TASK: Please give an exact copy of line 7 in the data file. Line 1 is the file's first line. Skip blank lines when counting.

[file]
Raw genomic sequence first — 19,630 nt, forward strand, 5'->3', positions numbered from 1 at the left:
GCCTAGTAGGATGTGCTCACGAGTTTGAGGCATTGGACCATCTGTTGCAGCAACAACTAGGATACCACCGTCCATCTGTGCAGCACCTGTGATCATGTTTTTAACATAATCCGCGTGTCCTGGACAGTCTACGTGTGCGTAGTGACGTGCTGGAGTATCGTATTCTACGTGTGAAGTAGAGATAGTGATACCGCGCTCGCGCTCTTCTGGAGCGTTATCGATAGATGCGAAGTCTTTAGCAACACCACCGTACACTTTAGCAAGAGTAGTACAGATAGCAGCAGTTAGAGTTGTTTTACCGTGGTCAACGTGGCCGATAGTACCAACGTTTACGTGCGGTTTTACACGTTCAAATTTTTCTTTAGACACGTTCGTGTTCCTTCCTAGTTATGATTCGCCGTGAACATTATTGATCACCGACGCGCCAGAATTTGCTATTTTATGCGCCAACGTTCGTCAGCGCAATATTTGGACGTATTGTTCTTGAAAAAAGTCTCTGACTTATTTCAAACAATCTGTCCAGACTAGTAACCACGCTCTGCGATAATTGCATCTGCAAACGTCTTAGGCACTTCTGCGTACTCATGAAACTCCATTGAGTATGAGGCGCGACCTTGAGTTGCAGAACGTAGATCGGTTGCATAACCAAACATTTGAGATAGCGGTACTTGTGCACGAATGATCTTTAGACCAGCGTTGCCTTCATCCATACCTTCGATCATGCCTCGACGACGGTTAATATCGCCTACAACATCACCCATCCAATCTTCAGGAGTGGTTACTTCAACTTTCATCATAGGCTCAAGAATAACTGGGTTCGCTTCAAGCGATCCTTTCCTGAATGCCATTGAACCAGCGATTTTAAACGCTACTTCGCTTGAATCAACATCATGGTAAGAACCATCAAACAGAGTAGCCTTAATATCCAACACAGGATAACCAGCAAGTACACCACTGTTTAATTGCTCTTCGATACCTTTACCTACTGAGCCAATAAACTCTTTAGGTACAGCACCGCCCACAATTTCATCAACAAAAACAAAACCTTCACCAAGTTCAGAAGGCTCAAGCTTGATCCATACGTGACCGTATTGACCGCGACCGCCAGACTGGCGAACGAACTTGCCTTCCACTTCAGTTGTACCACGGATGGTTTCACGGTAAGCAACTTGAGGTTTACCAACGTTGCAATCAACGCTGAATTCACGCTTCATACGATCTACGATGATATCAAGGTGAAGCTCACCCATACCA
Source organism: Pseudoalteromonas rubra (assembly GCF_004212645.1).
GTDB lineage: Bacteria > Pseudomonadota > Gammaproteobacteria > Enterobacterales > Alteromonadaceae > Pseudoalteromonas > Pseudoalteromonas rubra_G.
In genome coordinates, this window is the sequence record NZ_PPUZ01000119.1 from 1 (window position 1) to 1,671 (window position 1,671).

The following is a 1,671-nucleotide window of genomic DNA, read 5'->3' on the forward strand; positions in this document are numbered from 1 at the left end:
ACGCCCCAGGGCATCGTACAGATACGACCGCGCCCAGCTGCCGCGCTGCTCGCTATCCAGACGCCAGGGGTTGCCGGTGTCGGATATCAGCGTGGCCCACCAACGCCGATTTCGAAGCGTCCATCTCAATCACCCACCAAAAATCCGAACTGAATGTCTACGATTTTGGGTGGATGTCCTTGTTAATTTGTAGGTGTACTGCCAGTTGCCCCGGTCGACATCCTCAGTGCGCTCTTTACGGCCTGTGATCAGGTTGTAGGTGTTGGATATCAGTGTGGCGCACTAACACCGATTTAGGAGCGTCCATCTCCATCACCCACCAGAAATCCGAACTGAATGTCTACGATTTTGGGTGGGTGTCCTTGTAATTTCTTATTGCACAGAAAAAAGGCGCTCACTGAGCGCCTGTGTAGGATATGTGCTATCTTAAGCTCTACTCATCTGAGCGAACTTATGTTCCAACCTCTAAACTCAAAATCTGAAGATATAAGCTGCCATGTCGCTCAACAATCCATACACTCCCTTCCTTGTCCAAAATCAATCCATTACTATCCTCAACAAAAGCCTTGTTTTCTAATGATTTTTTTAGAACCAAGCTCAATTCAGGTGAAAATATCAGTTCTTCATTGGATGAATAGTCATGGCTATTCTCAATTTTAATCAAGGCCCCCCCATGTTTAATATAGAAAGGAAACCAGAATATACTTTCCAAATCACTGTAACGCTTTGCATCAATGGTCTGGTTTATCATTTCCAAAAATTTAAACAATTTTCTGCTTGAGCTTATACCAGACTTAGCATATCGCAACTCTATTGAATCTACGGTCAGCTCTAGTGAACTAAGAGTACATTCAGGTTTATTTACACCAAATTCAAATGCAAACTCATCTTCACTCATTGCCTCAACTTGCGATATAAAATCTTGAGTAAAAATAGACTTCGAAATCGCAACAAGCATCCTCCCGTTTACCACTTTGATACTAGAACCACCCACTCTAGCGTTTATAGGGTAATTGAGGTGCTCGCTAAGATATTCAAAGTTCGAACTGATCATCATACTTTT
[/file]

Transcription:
ACGCCCCAGGGCATCGTACAGATACGACCGCGCCCAGCTGCCGCGCTGCTCGCTATCCAGACGCCAGGGGTTGCCGGTGTCGGATATCAGCGTGGCCCACCAACGCCGATTTCGAAGCGTCCATCTCAATCACCCACCAAAAATCCGAACTGAATGTCTACGATTTTGGGTGGATGTCCTTGTTAATTTGTAGGTGTACTGCCAGTTGCCCCGGTCGACATCCTCAGTGCGCTCTTTACGGCCTGTGATCAGGTTGTAGGTGTTGGATATCAGTGTGGCGCACTAACACCGATTTAGGAGCGTCCATCTCCATCACCCACCAGAAATCCGAACTGAATGTCTACGATTTTGGGTGGGTGTCCTTGTAATTTCTTATTGCACAGAAAAAAGGCGCTCACTGAGCGCCTGTGTAGGATATGTGCTATCTTAAGCTCTACTCATCTGAGCGAACTTATGTTCCAACCTCTAAACTCAAAATCTGAAGATATAAGCTGCCATGTCGCTCAACAATCCATACACTCCCTTCCTTGTCCAAAATCAATCCATTACTATCCTCAACAAAAGCCTTGTTTTCTAATGATTTTTTTAGAACCAAGCTCAATTCAGGTGAAAATATCAGTTCTTCATTGGATGAATAGTCATGGCTATTCTCAATTTTAATCAAGGCCCCCCCATGTTTAATATAGAAAGGAAACCAGAATATACTTTCCAAATCACTGTAACGCTTTGCATCAATGGTCTGGTTTATCATTTCCAAAAATTTAAACAATTTTCTGCTTGAGCTTATACCAGACTTAGCATATCGCAACTCTATTGAATCTACGGTCAGCTCTAGTGAACTAAGAGTACATTCAGGTTTATTTACACCAAATTCAAATGCAAACTCATCTTCACTCATTGCCTCAACTTGCGATATAAAATCTTGAGTAAAAATAGACTTCGAAATCGCAACAAGCATCCTCCCGTTTACCACTTTGATACTAGAACCACCCACTCTAGCGTTTATAGGGTAATTGAGGTGCTCGCTAAGATATTCAAAGTTCGAACTGATCATCATACTTTT